Thursday, January 13, 2011

A Chance Meeting in Which I Find Out About the Sudan Scholarship Fund

I am finally feeling somewhat back to normal--I flipped the calendar from November to January!--and now I'm ready to talk about one of the more heartening experiences I had in Kakuma. While I was waiting in Lodwar for the plane to Nairobi, I chatted with a gentleman--a former Lost Boy who is now a U.S. citizen--who travels around to test students in refugee camps. The high performers, he told me, are given scholarships to Nairobi University.

This is his wonderful blog (I am the woman he mentions, who took a shower four time a day!) ... please check it out:

I had, in fact, met one of the scholarship students at a restaurant in the camp. My friend and guide, William, can and did talk to anyone about anything, and he struck up a conversation with some Sudanese young men who were sitting at the table next to us. The conversation was mainly about this week's referendum, in which the South is voting whether or not to declare independence from the North. I was stunned by how articulate and informed the young men were. The conversation took place in English and Sudanese and I sometimes had trouble following it, but what I did determine was there is hope for South Sudan if these are its potential leaders.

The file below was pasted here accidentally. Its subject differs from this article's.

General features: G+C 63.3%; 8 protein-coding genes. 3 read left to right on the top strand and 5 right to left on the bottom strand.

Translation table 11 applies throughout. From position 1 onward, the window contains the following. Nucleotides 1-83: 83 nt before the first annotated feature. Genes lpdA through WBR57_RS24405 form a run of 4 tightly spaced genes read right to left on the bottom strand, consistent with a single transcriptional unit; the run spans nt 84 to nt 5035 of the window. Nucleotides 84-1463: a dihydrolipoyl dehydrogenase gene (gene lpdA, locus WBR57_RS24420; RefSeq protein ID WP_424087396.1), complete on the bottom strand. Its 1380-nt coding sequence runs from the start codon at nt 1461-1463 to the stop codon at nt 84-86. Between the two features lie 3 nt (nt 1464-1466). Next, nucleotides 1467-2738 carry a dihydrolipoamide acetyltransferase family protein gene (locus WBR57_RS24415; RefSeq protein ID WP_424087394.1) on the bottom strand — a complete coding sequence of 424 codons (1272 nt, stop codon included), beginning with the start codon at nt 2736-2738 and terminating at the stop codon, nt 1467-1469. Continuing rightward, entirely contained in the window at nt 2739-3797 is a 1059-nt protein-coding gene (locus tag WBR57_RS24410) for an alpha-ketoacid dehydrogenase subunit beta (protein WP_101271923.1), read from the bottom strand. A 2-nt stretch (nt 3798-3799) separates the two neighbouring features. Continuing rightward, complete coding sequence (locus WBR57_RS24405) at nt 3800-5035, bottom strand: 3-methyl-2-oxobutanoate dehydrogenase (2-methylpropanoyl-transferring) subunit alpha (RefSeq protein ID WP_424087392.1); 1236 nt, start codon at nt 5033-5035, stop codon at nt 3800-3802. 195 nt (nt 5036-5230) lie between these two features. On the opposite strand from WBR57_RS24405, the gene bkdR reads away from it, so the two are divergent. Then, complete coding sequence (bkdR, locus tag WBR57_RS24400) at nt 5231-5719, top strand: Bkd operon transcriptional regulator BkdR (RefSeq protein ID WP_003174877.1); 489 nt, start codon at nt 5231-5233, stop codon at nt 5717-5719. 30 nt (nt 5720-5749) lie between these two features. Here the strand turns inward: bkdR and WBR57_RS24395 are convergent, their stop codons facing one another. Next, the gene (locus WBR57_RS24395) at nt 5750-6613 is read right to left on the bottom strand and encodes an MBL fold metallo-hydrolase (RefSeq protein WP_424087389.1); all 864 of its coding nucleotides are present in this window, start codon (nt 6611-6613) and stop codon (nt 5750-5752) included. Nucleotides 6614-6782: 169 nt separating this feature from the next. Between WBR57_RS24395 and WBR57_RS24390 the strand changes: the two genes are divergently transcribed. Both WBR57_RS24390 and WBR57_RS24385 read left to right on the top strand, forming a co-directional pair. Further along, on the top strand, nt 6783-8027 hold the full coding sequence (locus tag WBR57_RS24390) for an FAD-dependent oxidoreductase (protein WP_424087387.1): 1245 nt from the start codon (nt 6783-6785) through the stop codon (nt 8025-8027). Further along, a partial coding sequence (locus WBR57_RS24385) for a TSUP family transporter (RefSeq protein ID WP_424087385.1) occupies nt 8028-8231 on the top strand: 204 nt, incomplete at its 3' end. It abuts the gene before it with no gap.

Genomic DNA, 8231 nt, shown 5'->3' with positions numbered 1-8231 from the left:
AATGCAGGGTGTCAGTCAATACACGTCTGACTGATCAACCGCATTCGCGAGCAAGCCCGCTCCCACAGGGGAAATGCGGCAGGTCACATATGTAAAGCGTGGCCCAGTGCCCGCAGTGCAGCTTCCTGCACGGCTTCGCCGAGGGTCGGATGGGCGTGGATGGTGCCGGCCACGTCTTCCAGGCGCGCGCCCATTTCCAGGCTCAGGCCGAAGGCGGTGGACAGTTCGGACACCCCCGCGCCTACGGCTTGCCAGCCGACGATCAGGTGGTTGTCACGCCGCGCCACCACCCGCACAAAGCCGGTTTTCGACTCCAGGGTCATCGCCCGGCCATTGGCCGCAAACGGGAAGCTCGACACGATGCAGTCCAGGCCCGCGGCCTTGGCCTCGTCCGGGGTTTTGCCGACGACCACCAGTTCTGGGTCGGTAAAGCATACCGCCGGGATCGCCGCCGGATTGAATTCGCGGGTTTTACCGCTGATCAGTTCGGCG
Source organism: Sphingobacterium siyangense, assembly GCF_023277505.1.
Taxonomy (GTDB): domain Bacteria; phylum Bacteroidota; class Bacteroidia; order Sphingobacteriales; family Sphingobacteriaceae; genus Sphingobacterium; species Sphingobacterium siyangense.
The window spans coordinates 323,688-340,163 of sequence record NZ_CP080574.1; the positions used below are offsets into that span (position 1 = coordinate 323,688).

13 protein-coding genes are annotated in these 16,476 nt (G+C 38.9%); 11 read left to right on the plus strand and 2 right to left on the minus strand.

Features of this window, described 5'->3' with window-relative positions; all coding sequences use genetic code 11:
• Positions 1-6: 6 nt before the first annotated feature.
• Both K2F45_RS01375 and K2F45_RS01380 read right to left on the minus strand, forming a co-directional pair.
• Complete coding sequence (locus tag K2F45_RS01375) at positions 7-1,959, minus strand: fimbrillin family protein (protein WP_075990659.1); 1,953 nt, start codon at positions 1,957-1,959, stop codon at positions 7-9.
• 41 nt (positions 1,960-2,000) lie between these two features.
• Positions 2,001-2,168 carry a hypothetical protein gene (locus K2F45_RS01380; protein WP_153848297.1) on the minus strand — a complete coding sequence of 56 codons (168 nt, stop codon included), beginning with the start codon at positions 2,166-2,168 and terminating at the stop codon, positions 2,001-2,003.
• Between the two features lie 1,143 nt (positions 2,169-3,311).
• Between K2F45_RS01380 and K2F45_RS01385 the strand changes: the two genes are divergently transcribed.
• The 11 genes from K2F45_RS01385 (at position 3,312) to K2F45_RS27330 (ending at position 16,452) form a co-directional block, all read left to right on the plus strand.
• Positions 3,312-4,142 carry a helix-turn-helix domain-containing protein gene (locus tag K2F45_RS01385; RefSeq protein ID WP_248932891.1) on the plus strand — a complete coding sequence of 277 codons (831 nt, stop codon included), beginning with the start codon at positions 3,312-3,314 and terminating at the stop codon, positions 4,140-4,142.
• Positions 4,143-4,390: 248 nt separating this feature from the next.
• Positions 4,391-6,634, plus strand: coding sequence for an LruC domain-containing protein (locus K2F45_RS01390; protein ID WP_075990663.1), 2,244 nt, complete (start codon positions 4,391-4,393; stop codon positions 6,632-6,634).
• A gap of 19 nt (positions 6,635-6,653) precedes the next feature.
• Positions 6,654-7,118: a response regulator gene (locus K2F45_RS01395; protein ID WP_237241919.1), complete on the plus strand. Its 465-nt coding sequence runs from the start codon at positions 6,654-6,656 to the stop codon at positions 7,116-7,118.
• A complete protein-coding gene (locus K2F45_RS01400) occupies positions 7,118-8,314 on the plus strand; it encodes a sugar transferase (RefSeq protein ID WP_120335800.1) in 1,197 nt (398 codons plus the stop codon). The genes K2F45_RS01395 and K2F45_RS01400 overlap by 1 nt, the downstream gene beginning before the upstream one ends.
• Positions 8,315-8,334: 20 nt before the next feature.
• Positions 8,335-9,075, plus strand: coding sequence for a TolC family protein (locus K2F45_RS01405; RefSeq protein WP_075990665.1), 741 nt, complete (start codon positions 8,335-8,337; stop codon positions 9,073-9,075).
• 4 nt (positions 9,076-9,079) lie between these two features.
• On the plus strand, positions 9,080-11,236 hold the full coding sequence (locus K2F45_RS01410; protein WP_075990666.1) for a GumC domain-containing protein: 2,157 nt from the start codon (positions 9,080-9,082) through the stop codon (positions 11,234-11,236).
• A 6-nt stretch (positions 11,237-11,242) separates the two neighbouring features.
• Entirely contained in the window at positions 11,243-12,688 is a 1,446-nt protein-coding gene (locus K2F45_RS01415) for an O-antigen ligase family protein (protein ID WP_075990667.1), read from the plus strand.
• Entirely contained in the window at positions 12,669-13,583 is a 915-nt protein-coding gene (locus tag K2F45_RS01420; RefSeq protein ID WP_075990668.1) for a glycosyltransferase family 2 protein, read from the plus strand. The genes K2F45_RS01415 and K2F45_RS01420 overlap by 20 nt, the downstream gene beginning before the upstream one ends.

Will you go back to Sudan after the referendum? my guide, William, asked.

East west ... one of the young men replied.

Home's best, William said, completing his sentence.

My chance meeting with Daniel at the airstrip was also heartening for another reason. Misery loves company. We talked a little about the conditions in Kakuma and agreed that it was hot.

He had been staying at the Guest House too and had seen me going to the shower several times a day to wet myself down.

I had a little trouble with the heat, I admitted.

You could die in heat like this, he said kindly.

I know, I said, because I think I almost did.

It meant a lot to me that someone who had lived in the camp for several years agreed that conditions there are tough. It didn't make me any less plump, white and Midwestern, but it helped.


  1. "Strange how people who suffer together have a stronger connection than those who are most content." Bob Dylan/Sam Shepard..Brownsfield Girl